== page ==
While 2014 got off to a disappointing start for investors in Unilever (LSE: ULVR), with concerns surrounding the sustainability of the emerging market growth story holding its shares back, it has recovered to easily outperform the FTSE 100 year-to-date.
More could follow in 2015, since the cut in Chinese interest rates could stimulate demand for consumer goods across Asia and, with Unilever relying on the developing world for most of its sales, this could provide its bottom line with a major boost.
While shares in Unilever historically trade on a relatively high valuation, earnings growth forecasts for the long run are very upbeat. And, with the company’s bottom line set to be 7% higher next year, 2015 could see a continuation of Unilever’s impressive 2014 share price performance, as investors seek out companies with sound long term growth prospects.
Also making a poor start to the year were shares in BAE (LSE: BA). It issued a profit warning and its share price promptly fell by over 10% before beginning a superb recovery that has put them well ahead of the wider index this year.
Although the defence industry is going through a difficult period, with budgets being cut across the developed world, BAE is still expected to post an increase in earnings of 6% next year. This is hugely impressive and, if BAE can deliver such a brisk rate of growth amidst challenging trading conditions, it bodes well for its medium to long term future – especially as the global economy continues to recover.
With shares in BAE trading at a discount to the wider index, there is still considerable scope for an upward rerating during the course of 2015.
The purchase of the USA’s bestselling e-cigarette, Blu, could prove to be a masterstroke by Imperial Tobacco (LSE: IMT). After all, e-cigarettes are rapidly gaining in popularity and seem to benefit governments in terms of being less bad for consumers than cigarettes, and also allow smokers to enjoy better health while still obtaining their nicotine fix.
So, while a Labour victory at the General Election could cause sentiment in Imperial Tobacco to weaken in 2015 (as Ed Miliband is proposing a tobacco tax based on market share), the company’s medium to long term prospects appear to be very bright.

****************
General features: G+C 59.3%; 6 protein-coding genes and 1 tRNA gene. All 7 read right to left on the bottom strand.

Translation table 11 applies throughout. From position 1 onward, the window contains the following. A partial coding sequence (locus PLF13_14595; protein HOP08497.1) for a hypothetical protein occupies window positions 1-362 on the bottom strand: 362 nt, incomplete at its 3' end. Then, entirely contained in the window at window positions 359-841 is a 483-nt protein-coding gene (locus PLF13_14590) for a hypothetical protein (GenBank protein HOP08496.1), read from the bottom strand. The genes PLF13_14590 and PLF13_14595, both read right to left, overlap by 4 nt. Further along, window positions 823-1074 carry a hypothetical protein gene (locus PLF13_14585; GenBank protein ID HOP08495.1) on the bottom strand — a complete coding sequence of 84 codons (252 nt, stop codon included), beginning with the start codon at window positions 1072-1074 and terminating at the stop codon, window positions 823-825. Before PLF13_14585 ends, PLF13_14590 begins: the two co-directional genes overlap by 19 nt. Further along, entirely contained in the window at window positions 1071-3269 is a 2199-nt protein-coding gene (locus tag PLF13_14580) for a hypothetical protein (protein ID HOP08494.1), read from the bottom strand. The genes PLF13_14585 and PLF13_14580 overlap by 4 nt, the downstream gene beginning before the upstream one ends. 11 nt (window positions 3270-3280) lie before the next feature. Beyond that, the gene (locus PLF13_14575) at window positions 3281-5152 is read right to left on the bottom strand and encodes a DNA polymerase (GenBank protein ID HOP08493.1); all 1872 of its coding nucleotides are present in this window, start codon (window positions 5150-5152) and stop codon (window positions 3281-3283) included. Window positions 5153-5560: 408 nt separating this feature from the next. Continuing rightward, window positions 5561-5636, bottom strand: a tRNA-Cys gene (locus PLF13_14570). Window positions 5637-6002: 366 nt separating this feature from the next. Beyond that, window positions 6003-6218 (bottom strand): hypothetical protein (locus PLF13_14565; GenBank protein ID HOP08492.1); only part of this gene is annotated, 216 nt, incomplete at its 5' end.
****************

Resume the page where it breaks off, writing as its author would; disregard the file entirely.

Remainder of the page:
Despite this, shares in Imperial still trade at a discount to the wider index and, with a dividend yield of 5%, they appear to be well-worth buying right now.
Having risen by 61% in 2013, the last year has been a major disappointment for investors in Lloyds (LSE: LLOY). That’s because its shares are flat year-to-date even though it is on course to post its first profit since the start of the credit crunch.
Furthermore, with interest rates set to remain low throughout 2015 (even if they rise it is highly unlikely that will be anything more than 1% in a year’s time), Lloyds’ income potential could stimulate investor interest in the stock. That’s because Lloyds is on-target to yield a mightily impressive 3.7% in 2015, which puts it deep into income investor territory.
In addition, with Lloyds still trading at a discount to the FTSE 100, there is scope for an upward adjustment to its valuation in 2015, too.
It may seem rather strange to talk about a company that recently had a profit warning as being a potential ‘hit’ for 2015. However, Supergroup’s (LSE: SGP) profit warning was almost entirely due to unseasonable weather, which hit sales numbers in the short run.
For the long run, though, the company seems to be well-positioned for growth. It has a great brand, loyal customer base, and the appointment of Euan Sutherland as CEO is a positive for investors, given his excellent track record at Kingfisher.
With Supergroup forecast to grow its bottom line by around 18% next year, it appears to be a strong growth play that doesn’t yet trade at a premium valuation. Therefore, share price gains could lie ahead.
Peter Stephens owns shares of BAE Systems, Imperial Tobacco Group, Lloyds Banking Group, Kingfisher and Unilever. The Motley Fool UK owns shares of Unilever. We Fools don't all hold the same opinions, but we all believe that considering a diverse range of insights makes us better investors.